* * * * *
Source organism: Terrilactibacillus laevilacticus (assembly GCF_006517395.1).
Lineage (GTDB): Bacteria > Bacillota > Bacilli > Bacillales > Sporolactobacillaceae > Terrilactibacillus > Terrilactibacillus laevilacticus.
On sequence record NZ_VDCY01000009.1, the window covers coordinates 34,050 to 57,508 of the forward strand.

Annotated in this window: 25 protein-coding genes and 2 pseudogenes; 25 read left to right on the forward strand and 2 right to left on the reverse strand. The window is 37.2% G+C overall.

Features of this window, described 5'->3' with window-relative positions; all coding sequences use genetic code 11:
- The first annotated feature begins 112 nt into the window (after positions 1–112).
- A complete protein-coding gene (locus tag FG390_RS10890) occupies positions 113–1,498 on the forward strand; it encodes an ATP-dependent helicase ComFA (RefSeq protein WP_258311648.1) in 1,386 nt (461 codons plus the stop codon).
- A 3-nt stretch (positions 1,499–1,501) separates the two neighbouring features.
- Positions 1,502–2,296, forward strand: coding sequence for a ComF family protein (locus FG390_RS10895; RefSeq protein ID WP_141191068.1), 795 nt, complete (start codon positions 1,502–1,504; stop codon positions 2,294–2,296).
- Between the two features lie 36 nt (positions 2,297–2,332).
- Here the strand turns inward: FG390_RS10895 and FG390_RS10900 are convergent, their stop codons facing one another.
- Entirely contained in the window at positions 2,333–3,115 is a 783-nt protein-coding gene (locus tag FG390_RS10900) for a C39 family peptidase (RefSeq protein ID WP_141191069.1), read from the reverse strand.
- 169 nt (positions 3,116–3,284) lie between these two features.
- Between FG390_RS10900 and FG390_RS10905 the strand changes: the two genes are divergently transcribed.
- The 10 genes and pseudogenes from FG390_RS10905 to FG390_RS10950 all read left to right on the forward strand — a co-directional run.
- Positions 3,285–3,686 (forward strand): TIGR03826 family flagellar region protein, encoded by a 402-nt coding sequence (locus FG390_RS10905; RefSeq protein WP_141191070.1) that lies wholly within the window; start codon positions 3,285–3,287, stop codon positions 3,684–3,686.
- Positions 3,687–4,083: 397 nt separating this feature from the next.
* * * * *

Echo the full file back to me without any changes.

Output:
Source organism: Terrilactibacillus laevilacticus (assembly GCF_006517395.1).
Lineage (GTDB): Bacteria > Bacillota > Bacilli > Bacillales > Sporolactobacillaceae > Terrilactibacillus > Terrilactibacillus laevilacticus.
On sequence record NZ_VDCY01000009.1, the window covers coordinates 34,050 to 57,508 of the forward strand.

Annotated in this window: 25 protein-coding genes and 2 pseudogenes; 25 read left to right on the forward strand and 2 right to left on the reverse strand. The window is 37.2% G+C overall.

Features of this window, described 5'->3' with window-relative positions; all coding sequences use genetic code 11:
- The first annotated feature begins 112 nt into the window (after positions 1–112).
- A complete protein-coding gene (locus tag FG390_RS10890) occupies positions 113–1,498 on the forward strand; it encodes an ATP-dependent helicase ComFA (RefSeq protein WP_258311648.1) in 1,386 nt (461 codons plus the stop codon).
- A 3-nt stretch (positions 1,499–1,501) separates the two neighbouring features.
- Positions 1,502–2,296, forward strand: coding sequence for a ComF family protein (locus FG390_RS10895; RefSeq protein ID WP_141191068.1), 795 nt, complete (start codon positions 1,502–1,504; stop codon positions 2,294–2,296).
- Between the two features lie 36 nt (positions 2,297–2,332).
- Here the strand turns inward: FG390_RS10895 and FG390_RS10900 are convergent, their stop codons facing one another.
- Entirely contained in the window at positions 2,333–3,115 is a 783-nt protein-coding gene (locus tag FG390_RS10900) for a C39 family peptidase (RefSeq protein ID WP_141191069.1), read from the reverse strand.
- 169 nt (positions 3,116–3,284) lie between these two features.
- Between FG390_RS10900 and FG390_RS10905 the strand changes: the two genes are divergently transcribed.
- The 10 genes and pseudogenes from FG390_RS10905 to FG390_RS10950 all read left to right on the forward strand — a co-directional run.
- Positions 3,285–3,686 (forward strand): TIGR03826 family flagellar region protein, encoded by a 402-nt coding sequence (locus FG390_RS10905; RefSeq protein WP_141191070.1) that lies wholly within the window; start codon positions 3,285–3,287, stop codon positions 3,684–3,686.
- Positions 3,687–4,083: 397 nt separating this feature from the next.